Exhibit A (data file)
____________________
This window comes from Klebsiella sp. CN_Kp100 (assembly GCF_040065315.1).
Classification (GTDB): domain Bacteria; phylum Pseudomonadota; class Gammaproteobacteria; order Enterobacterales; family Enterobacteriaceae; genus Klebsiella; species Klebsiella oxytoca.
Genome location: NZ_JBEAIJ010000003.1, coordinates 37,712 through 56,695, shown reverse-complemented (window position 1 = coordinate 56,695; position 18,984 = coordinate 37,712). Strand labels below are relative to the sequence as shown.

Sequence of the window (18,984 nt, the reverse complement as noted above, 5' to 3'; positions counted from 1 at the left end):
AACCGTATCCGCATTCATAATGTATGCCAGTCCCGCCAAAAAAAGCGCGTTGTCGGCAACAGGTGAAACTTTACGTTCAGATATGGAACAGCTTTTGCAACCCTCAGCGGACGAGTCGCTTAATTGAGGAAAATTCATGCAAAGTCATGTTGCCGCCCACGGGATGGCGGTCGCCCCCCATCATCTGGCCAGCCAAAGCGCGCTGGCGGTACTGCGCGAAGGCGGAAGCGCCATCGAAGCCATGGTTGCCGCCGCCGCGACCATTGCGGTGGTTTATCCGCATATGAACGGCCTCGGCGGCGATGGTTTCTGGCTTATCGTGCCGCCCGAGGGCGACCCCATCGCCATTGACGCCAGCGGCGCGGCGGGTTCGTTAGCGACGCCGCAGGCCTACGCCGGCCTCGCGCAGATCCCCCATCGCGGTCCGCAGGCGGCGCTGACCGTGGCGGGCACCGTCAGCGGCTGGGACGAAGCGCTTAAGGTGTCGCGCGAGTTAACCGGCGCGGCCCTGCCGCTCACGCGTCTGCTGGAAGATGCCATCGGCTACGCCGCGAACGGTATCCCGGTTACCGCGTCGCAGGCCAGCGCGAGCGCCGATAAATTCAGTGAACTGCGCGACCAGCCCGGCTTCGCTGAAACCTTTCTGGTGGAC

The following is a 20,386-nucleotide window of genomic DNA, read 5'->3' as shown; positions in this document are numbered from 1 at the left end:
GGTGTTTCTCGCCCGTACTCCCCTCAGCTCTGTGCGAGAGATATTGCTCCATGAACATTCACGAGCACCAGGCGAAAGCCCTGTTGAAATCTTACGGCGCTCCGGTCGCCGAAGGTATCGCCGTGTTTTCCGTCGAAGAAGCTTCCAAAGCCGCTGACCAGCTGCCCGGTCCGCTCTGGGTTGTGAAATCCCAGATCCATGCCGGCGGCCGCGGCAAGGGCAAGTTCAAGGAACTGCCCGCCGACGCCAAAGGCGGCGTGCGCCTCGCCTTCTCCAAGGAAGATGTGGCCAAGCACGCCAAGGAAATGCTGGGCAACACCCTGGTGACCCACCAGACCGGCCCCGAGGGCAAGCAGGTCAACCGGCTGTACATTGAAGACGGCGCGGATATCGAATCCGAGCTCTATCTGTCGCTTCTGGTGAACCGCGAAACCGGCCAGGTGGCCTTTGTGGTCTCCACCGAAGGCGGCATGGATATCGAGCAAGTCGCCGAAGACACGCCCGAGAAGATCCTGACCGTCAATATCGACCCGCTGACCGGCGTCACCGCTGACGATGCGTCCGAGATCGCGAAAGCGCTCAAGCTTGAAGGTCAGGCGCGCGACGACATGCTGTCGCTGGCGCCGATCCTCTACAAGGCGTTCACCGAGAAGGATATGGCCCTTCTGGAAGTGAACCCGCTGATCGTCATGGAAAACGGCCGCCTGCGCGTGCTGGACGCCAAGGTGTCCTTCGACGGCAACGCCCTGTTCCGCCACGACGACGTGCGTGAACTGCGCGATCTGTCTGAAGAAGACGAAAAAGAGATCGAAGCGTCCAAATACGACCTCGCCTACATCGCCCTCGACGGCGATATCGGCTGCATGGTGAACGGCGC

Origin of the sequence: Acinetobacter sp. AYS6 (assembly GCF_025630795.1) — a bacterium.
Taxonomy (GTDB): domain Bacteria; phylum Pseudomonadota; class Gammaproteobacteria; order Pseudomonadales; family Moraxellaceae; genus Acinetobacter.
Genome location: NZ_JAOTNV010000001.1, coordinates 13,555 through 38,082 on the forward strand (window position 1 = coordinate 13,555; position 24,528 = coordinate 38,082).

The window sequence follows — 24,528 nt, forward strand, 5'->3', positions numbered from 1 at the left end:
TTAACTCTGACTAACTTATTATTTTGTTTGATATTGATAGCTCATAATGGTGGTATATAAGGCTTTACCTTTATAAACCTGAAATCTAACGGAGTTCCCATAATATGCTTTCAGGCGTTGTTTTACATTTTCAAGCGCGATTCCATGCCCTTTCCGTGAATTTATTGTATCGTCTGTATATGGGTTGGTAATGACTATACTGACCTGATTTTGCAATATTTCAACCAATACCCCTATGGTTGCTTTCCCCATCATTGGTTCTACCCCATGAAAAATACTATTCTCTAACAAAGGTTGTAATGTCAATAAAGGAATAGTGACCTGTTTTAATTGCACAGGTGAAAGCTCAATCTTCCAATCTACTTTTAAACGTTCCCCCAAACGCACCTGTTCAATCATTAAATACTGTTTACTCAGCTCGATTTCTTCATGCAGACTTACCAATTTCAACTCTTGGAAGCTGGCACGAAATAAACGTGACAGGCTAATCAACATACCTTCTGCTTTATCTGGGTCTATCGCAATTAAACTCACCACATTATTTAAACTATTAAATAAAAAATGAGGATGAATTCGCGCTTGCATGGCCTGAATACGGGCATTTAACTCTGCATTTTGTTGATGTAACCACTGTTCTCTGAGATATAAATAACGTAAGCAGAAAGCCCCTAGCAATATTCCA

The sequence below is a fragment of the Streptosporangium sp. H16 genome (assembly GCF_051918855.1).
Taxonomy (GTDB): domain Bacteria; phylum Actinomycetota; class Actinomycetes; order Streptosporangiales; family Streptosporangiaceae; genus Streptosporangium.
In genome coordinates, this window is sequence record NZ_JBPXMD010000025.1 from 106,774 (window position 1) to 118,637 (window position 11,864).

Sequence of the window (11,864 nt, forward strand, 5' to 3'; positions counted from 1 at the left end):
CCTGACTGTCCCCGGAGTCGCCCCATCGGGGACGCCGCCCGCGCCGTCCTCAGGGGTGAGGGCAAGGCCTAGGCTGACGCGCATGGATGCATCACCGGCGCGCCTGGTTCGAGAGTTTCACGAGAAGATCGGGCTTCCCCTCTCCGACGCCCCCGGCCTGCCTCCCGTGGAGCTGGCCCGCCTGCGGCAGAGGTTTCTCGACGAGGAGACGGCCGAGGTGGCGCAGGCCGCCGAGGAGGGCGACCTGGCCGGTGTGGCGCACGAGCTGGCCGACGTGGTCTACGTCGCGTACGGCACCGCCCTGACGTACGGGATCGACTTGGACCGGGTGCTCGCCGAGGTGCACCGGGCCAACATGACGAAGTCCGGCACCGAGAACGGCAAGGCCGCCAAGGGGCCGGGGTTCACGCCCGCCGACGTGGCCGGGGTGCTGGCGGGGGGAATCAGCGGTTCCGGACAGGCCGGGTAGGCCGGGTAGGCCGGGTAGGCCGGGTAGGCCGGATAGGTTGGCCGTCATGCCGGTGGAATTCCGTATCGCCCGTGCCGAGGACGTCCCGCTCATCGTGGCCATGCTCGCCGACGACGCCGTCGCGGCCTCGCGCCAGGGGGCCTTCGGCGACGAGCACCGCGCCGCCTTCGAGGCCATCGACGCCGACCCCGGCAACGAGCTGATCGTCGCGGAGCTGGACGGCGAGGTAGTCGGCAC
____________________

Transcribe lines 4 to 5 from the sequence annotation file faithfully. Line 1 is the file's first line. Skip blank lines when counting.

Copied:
Sequence of the window (18,984 nt, the reverse complement as noted above, 5' to 3'; positions counted from 1 at the left end):
AACCGTATCCGCATTCATAATGTATGCCAGTCCCGCCAAAAAAAGCGCGTTGTCGGCAACAGGTGAAACTTTACGTTCAGATATGGAACAGCTTTTGCAACCCTCAGCGGACGAGTCGCTTAATTGAGGAAAATTCATGCAAAGTCATGTTGCCGCCCACGGGATGGCGGTCGCCCCCCATCATCTGGCCAGCCAAAGCGCGCTGGCGGTACTGCGCGAAGGCGGAAGCGCCATCGAAGCCATGGTTGCCGCCGCCGCGACCATTGCGGTGGTTTATCCGCATATGAACGGCCTCGGCGGCGATGGTTTCTGGCTTATCGTGCCGCCCGAGGGCGACCCCATCGCCATTGACGCCAGCGGCGCGGCGGGTTCGTTAGCGACGCCGCAGGCCTACGCCGGCCTCGCGCAGATCCCCCATCGCGGTCCGCAGGCGGCGCTGACCGTGGCGGGCACCGTCAGCGGCTGGGACGAAGCGCTTAAGGTGTCGCGCGAGTTAACCGGCGCGGCCCTGCCGCTCACGCGTCTGCTGGAAGATGCCATCGGCTACGCCGCGAACGGTATCCCGGTTACCGCGTCGCAGGCCAGCGCGAGCGCCGATAAATTCAGTGAACTGCGCGACCAGCCCGGCTTCGCTGAAACCTTTCTGGTGGAC